Changing bodies changes minds: Owning another body affects social cognition

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Dangosydd eitem ddigidol (DOI)

  • Lara Maister
    Department of Psychology, Royal Holloway University of London, Egham, Surrey, UK.
  • Mel Slater
  • Maria V Sanchez-Vives
  • Manos Tsakiris

Research on stereotypes demonstrates how existing prejudice affects the way we process outgroups. Recent studies have considered whether it is possible to change our implicit social bias by experimentally changing the relationship between the self and outgroups. In a number of experimental studies, participants have been exposed to bodily illusions that induced ownership over a body different to their own with respect to gender, age, or race. Ownership of an outgroup body has been found to be associated with a significant reduction in implicit biases against that outgroup. We propose that these changes occur via a process of self association that first takes place in the physical, bodily domain as an increase in perceived physical similarity between self and outgroup member. This self association then extends to the conceptual domain, leading to a generalization of positive self-like associations to the outgroup.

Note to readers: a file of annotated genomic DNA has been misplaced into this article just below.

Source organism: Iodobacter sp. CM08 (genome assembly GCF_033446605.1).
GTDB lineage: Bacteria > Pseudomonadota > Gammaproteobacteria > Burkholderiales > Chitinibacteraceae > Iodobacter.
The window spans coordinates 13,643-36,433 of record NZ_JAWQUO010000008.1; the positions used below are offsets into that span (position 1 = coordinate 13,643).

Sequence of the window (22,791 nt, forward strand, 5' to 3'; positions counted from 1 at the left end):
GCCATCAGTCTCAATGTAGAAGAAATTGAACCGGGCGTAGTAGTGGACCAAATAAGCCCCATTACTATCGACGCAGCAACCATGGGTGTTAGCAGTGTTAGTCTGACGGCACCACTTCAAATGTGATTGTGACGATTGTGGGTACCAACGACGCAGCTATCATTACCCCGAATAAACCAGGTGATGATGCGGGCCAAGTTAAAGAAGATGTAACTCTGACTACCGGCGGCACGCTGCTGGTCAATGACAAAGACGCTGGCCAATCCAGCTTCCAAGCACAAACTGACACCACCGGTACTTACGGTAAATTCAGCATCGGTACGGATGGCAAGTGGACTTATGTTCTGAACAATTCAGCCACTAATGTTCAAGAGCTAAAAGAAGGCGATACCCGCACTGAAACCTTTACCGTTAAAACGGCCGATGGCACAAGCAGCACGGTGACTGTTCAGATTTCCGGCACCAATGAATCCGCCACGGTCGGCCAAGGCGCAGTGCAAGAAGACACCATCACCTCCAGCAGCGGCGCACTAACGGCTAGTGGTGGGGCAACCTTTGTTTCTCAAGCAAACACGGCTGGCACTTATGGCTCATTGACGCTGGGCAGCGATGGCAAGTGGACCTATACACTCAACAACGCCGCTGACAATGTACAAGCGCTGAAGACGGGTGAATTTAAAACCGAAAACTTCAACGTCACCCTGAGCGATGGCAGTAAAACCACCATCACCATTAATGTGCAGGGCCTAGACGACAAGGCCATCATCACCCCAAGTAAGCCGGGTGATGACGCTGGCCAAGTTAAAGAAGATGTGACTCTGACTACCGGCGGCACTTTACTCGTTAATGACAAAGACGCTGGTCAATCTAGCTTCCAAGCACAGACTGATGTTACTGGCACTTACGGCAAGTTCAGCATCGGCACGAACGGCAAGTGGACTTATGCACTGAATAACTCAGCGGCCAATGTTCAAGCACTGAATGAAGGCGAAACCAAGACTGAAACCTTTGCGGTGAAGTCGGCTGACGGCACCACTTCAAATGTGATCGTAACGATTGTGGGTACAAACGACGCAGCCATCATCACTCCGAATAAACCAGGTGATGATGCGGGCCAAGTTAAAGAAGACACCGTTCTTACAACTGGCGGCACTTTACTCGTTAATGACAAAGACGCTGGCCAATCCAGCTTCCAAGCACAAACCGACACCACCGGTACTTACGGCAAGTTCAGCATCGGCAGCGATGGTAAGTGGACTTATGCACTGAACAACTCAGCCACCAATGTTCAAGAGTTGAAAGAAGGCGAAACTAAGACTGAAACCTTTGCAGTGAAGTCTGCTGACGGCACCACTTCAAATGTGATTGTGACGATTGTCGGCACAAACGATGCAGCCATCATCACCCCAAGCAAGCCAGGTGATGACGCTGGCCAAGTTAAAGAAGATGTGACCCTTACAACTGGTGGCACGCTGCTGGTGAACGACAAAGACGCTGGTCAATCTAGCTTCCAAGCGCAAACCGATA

Iaith wreiddiolSaesneg
Tudalennau (o-i)6-12
Nifer y tudalennau7
CyfnodolynTrends in Cognitive Sciences
Rhif y cyfnodolyn1
Dyddiad ar-lein cynnar15 Rhag 2014
Dynodwyr Gwrthrych Digidol (DOIs)
StatwsCyhoeddwyd - Ion 2015
Cyhoeddwyd yn allanolIe
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